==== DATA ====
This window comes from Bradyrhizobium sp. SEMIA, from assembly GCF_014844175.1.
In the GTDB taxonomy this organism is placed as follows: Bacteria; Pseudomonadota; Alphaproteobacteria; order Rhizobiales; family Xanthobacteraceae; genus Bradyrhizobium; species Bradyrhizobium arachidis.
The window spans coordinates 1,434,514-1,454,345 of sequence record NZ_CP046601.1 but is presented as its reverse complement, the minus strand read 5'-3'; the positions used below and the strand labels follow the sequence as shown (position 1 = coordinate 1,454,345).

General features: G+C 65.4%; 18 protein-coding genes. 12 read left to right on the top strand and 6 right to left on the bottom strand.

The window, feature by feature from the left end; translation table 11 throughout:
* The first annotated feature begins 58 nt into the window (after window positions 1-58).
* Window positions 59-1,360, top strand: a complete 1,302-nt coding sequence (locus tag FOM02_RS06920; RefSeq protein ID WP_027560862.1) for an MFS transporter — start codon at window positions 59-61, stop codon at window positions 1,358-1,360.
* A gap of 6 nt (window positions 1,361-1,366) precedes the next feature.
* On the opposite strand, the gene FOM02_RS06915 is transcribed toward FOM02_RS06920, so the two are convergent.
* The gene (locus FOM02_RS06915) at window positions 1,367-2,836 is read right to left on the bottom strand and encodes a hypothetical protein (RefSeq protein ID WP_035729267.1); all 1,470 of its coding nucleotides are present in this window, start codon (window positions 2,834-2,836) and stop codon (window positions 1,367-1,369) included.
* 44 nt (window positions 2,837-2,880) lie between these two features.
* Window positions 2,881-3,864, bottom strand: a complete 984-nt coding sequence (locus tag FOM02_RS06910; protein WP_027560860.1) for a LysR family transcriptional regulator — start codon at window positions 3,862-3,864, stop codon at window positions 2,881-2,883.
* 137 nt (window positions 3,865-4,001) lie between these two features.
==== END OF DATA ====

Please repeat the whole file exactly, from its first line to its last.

This window comes from Bradyrhizobium sp. SEMIA, from assembly GCF_014844175.1.
In the GTDB taxonomy this organism is placed as follows: Bacteria; Pseudomonadota; Alphaproteobacteria; order Rhizobiales; family Xanthobacteraceae; genus Bradyrhizobium; species Bradyrhizobium arachidis.
The window spans coordinates 1,434,514-1,454,345 of sequence record NZ_CP046601.1 but is presented as its reverse complement, the minus strand read 5'-3'; the positions used below and the strand labels follow the sequence as shown (position 1 = coordinate 1,454,345).

General features: G+C 65.4%; 18 protein-coding genes. 12 read left to right on the top strand and 6 right to left on the bottom strand.

The window, feature by feature from the left end; translation table 11 throughout:
* The first annotated feature begins 58 nt into the window (after window positions 1-58).
* Window positions 59-1,360, top strand: a complete 1,302-nt coding sequence (locus tag FOM02_RS06920; RefSeq protein ID WP_027560862.1) for an MFS transporter — start codon at window positions 59-61, stop codon at window positions 1,358-1,360.
* A gap of 6 nt (window positions 1,361-1,366) precedes the next feature.
* On the opposite strand, the gene FOM02_RS06915 is transcribed toward FOM02_RS06920, so the two are convergent.
* The gene (locus FOM02_RS06915) at window positions 1,367-2,836 is read right to left on the bottom strand and encodes a hypothetical protein (RefSeq protein ID WP_035729267.1); all 1,470 of its coding nucleotides are present in this window, start codon (window positions 2,834-2,836) and stop codon (window positions 1,367-1,369) included.
* 44 nt (window positions 2,837-2,880) lie between these two features.
* Window positions 2,881-3,864, bottom strand: a complete 984-nt coding sequence (locus tag FOM02_RS06910; protein WP_027560860.1) for a LysR family transcriptional regulator — start codon at window positions 3,862-3,864, stop codon at window positions 2,881-2,883.
* 137 nt (window positions 3,865-4,001) lie between these two features.